Frida Kahlo’s self-portraits represent how she perceived herself and what influenced them the most were the hardships in her personal relationships and her bus accident. In 1925 Frida Kahlo was severely injured in a bus accident which resulted in several broken bones and crushed spinal column and an iron handrail pierced through her uterus via her abdomen. She was in full body cast for three months and the doctors told her she will never walk again or bare children. In 1926 during her recovery in Red Cross hospital she created a birth certificate for a son she gave birth to after suffering the injuries of her accident.
She named her imaginary son Leonardo and even appointed him God Parents. This shows the strong desire she had to bear a child and her constant heart break and misery because of her miscarriages became a prominent theme in few of her self-portraits. Frida was never fully able to recover from the physical injuries of the accident and the pain haunted her for the rest of her life till the day she dies, making pain a persistent leitmotif in most of her work especially during the final years of her life. Her accident left her alone and isolated for a long period of time while she recovered from the accident. To pass her time during recovery she started to paint and fifty five out of her one hundred and forty paintings are self-portraits. Frida once suggested: “I paint myself because I am so often alone and because I am the subject I know best”. Her words tell about the loneliness she experienced while she was healing and that gave her the chance to get to know herself better.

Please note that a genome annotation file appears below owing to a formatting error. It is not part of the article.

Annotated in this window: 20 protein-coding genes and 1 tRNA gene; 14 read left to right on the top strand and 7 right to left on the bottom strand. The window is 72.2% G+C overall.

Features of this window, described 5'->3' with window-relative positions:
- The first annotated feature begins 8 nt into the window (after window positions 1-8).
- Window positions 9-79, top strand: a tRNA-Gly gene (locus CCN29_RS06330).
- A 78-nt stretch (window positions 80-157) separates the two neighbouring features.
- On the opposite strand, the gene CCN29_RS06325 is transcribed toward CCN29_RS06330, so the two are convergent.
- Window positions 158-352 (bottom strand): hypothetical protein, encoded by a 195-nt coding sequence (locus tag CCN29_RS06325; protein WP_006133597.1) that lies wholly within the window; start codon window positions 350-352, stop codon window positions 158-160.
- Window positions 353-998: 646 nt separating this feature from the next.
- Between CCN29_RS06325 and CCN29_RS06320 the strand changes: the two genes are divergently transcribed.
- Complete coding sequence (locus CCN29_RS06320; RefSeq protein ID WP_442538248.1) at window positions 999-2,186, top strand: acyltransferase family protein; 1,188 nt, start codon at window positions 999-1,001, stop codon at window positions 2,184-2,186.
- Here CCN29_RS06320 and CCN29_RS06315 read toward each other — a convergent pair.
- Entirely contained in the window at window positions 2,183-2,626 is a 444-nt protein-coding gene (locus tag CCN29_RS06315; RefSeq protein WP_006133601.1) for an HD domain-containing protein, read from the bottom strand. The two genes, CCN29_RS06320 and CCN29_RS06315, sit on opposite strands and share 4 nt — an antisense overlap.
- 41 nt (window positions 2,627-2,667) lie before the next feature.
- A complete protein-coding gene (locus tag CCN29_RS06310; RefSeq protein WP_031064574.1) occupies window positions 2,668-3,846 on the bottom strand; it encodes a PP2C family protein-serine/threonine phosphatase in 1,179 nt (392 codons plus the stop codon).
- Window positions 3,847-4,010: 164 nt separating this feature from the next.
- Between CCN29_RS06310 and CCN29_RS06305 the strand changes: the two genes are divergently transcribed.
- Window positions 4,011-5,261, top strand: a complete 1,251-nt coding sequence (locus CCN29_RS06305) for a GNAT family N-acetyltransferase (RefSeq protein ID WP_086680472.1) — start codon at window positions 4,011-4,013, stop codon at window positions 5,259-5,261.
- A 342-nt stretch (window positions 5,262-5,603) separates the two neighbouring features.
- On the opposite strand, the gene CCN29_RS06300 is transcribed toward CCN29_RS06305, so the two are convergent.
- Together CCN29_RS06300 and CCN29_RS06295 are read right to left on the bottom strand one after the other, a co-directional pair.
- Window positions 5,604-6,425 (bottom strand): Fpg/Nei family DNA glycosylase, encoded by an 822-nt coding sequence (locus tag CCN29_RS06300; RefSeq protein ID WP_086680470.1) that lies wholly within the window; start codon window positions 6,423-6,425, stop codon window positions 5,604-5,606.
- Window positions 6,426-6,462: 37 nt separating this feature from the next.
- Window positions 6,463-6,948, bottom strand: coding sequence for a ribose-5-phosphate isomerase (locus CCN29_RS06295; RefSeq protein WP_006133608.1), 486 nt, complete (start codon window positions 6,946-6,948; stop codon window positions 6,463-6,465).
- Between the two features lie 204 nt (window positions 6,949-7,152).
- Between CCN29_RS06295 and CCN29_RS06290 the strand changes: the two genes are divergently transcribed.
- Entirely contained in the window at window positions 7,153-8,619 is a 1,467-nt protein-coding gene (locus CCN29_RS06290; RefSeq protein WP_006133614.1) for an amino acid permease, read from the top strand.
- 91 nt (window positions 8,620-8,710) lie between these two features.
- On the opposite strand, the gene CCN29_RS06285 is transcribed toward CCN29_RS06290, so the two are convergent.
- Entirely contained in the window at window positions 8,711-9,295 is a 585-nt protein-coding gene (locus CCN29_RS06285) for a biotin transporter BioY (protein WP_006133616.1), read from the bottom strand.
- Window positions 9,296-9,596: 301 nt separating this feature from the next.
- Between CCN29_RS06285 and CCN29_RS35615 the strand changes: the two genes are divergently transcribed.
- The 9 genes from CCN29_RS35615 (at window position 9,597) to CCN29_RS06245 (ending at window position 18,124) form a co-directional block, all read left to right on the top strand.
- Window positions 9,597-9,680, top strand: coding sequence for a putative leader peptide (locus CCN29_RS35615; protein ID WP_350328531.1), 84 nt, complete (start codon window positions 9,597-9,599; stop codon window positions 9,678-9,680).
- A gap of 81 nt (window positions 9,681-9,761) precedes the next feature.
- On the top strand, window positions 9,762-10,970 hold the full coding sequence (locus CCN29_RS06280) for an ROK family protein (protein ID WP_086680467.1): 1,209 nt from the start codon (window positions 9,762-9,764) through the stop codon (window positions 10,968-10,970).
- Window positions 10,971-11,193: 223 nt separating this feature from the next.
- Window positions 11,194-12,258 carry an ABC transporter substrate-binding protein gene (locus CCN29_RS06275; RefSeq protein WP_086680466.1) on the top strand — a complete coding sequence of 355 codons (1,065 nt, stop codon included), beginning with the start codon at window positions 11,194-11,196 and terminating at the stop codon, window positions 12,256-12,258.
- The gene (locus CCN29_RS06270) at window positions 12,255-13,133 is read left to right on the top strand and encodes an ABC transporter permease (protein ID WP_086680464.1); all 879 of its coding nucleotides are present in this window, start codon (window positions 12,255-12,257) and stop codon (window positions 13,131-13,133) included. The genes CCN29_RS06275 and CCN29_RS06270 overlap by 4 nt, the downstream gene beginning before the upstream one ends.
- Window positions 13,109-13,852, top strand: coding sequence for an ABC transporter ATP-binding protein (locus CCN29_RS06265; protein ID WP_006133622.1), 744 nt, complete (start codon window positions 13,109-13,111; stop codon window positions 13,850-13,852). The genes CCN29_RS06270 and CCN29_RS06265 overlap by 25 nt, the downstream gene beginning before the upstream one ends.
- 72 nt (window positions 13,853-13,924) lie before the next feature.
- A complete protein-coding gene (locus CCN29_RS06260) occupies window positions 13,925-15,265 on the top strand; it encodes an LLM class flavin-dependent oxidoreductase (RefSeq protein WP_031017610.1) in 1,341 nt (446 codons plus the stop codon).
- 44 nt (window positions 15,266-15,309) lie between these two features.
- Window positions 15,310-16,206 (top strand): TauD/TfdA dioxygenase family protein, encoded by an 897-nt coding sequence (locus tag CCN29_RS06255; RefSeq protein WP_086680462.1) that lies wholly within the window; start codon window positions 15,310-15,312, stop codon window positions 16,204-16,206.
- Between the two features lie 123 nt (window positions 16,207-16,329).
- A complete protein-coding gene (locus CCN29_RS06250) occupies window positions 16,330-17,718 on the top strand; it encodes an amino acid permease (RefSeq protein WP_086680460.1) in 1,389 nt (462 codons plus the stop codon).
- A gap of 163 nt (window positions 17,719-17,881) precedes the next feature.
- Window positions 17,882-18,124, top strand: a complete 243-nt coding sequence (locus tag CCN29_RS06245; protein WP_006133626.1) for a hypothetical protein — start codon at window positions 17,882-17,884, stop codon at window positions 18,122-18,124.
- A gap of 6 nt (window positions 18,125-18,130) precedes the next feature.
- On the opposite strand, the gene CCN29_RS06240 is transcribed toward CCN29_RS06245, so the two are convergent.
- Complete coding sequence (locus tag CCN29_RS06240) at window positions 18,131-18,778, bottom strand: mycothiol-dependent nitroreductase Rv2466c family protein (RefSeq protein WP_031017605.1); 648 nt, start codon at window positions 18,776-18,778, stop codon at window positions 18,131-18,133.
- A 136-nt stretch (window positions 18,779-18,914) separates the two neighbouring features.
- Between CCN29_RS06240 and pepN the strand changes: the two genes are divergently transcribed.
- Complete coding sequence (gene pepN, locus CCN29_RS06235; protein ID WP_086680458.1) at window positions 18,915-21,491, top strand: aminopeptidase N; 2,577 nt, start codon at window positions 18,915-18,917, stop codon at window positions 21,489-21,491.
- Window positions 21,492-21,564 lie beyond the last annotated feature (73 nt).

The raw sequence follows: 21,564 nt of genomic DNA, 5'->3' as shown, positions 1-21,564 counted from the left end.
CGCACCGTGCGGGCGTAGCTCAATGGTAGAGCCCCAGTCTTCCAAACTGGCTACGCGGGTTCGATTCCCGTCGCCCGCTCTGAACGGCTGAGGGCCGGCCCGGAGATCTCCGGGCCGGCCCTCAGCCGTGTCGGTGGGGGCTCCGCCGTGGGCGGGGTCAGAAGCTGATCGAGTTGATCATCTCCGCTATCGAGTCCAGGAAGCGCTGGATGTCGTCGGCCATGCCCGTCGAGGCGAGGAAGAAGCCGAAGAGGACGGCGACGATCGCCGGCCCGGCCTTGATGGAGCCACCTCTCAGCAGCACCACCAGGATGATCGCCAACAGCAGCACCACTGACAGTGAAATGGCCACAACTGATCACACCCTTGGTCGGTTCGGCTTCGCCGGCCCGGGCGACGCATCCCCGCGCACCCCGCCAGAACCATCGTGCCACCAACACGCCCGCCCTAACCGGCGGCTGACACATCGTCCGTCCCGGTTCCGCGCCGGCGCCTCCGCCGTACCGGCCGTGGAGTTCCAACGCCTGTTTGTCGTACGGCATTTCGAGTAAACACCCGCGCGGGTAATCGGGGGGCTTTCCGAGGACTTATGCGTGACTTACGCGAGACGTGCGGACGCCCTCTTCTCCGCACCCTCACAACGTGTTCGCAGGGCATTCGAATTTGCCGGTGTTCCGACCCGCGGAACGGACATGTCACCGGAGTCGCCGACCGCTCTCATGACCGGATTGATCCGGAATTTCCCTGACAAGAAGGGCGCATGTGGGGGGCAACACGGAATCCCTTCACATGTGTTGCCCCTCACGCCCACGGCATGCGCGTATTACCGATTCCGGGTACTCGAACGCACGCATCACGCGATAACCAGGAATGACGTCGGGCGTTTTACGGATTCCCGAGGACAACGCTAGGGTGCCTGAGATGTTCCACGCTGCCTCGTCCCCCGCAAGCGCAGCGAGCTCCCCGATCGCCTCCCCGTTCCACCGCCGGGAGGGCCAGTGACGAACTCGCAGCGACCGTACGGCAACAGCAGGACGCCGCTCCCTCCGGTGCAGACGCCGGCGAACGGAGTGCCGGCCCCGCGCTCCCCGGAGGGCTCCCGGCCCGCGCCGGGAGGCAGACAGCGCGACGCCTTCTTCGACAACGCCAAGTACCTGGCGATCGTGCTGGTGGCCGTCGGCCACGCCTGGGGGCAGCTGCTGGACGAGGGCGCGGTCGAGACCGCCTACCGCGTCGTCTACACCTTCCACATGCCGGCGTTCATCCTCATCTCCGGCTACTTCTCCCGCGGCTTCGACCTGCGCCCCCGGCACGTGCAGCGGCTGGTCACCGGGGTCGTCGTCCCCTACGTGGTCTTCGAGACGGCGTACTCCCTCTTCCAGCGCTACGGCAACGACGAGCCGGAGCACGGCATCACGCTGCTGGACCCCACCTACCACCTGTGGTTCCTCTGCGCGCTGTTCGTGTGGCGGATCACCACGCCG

Kahlo used her self-portraits as a medium to tell the world her life story from her perspective. She created her own brand image by repeating the same bushy uni-brow and traditional Mexican clothing that she often wore. She tried to use her self-portraits to portray the incidents that occurred through the course of her life and her interpretation of those incidents. Frida once commented: “I don’t paint dream, I paint reality”. All her paintings as bizarre as they might be with other worldly images, at core most of her self-portraits represented the events of her life and how she lived through them. Her paintings were meant to showcase the realities of her life, not figments of her imagination.